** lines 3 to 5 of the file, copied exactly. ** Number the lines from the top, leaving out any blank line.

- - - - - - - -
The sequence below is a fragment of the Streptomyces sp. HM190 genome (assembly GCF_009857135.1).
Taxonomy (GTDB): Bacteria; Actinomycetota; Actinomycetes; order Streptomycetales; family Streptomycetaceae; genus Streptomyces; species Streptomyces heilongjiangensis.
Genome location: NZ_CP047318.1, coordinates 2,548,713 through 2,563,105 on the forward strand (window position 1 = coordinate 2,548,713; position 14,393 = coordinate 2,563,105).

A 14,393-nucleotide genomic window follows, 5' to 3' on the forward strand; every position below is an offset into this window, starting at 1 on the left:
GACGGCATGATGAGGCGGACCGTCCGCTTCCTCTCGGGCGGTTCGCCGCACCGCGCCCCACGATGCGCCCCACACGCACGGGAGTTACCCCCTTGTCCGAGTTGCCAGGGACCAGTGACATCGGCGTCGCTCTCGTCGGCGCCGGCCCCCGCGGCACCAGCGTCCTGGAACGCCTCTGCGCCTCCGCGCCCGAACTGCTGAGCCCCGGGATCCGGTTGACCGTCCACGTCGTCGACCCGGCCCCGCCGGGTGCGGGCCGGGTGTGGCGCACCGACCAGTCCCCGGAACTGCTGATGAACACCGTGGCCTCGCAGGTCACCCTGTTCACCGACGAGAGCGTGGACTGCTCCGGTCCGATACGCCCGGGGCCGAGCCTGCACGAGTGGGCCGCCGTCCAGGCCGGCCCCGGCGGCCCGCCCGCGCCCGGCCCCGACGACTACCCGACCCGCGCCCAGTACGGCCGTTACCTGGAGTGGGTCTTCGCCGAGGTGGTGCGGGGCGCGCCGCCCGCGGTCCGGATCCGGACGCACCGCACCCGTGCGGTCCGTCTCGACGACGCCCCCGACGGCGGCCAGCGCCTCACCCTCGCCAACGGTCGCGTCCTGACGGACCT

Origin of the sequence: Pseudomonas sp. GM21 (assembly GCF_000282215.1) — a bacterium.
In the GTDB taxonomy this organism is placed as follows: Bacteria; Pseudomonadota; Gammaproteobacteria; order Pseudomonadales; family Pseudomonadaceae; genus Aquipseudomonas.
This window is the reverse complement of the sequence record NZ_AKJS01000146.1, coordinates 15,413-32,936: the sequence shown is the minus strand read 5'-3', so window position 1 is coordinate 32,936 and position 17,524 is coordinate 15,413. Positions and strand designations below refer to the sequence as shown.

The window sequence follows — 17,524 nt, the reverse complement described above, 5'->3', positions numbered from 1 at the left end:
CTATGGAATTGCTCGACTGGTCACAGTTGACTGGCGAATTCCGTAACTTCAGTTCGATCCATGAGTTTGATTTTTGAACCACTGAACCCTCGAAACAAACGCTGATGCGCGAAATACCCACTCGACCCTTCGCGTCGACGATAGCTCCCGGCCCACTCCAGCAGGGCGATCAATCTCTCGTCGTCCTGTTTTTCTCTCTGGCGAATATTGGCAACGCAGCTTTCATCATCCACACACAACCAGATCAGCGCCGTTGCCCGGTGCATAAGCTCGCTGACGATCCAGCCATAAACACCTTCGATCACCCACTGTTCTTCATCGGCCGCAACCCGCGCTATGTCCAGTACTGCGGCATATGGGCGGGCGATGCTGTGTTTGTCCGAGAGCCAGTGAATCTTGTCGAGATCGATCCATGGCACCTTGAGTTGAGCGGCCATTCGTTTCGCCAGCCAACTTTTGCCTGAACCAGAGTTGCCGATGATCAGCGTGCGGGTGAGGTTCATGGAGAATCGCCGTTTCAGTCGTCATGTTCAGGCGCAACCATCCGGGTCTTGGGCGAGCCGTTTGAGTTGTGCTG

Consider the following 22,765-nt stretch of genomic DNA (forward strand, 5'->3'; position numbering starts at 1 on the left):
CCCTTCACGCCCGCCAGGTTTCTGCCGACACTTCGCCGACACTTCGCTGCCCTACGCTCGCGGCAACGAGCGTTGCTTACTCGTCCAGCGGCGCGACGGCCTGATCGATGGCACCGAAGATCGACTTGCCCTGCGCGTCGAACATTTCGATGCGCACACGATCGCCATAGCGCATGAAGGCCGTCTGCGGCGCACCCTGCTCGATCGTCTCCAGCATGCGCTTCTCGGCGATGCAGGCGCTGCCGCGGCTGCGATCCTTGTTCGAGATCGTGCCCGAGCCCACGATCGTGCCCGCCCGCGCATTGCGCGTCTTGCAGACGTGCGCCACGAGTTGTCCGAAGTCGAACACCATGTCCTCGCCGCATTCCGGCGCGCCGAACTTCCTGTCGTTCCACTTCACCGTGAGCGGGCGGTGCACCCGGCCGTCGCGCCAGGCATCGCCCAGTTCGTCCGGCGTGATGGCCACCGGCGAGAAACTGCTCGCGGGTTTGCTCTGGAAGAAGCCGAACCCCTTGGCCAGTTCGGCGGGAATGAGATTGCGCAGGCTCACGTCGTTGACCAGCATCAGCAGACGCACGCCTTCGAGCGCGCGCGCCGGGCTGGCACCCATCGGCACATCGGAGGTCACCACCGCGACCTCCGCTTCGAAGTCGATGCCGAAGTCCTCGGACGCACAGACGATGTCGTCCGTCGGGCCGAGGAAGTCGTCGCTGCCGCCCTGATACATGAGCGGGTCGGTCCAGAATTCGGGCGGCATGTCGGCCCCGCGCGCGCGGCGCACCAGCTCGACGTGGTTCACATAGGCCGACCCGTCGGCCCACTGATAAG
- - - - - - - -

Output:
Genome location: NZ_CP047318.1, coordinates 2,548,713 through 2,563,105 on the forward strand (window position 1 = coordinate 2,548,713; position 14,393 = coordinate 2,563,105).

A 14,393-nucleotide genomic window follows, 5' to 3' on the forward strand; every position below is an offset into this window, starting at 1 on the left:
GACGGCATGATGAGGCGGACCGTCCGCTTCCTCTCGGGCGGTTCGCCGCACCGCGCCCCACGATGCGCCCCACACGCACGGGAGTTACCCCCTTGTCCGAGTTGCCAGGGACCAGTGACATCGGCGTCGCTCTCGTCGGCGCCGGCCCCCGCGGCACCAGCGTCCTGGAACGCCTCTGCGCCTCCGCGCCCGAACTGCTGAGCCCCGGGATCCGGTTGACCGTCCACGTCGTCGACCCGGCCCCGCCGGGTGCGGGCCGGGTGTGGCGCACCGACCAGTCCCCGGAACTGCTGATGAACACCGTGGCCTCGCAGGTCACCCTGTTCACCGACGAGAGCGTGGACTGCTCCGGTCCGATACGCCCGGGGCCGAGCCTGCACGAGTGGGCCGCCGTCCAGGCCGGCCCCGGCGGCCCGCCCGCGCCCGGCCCCGACGACTACCCGACCCGCGCCCAGTACGGCCGTTACCTGGAGTGGGTCTTCGCCGAGGTGGTGCGGGGCGCGCCGCCCGCGGTCCGGATCCGGACGCACCGCACCCGTGCGGTCCGTCTCGACGACGCCCCCGACGGCGGCCAGCGCCTCACCCTCGCCAACGGTCGCGTCCTGACGGACCT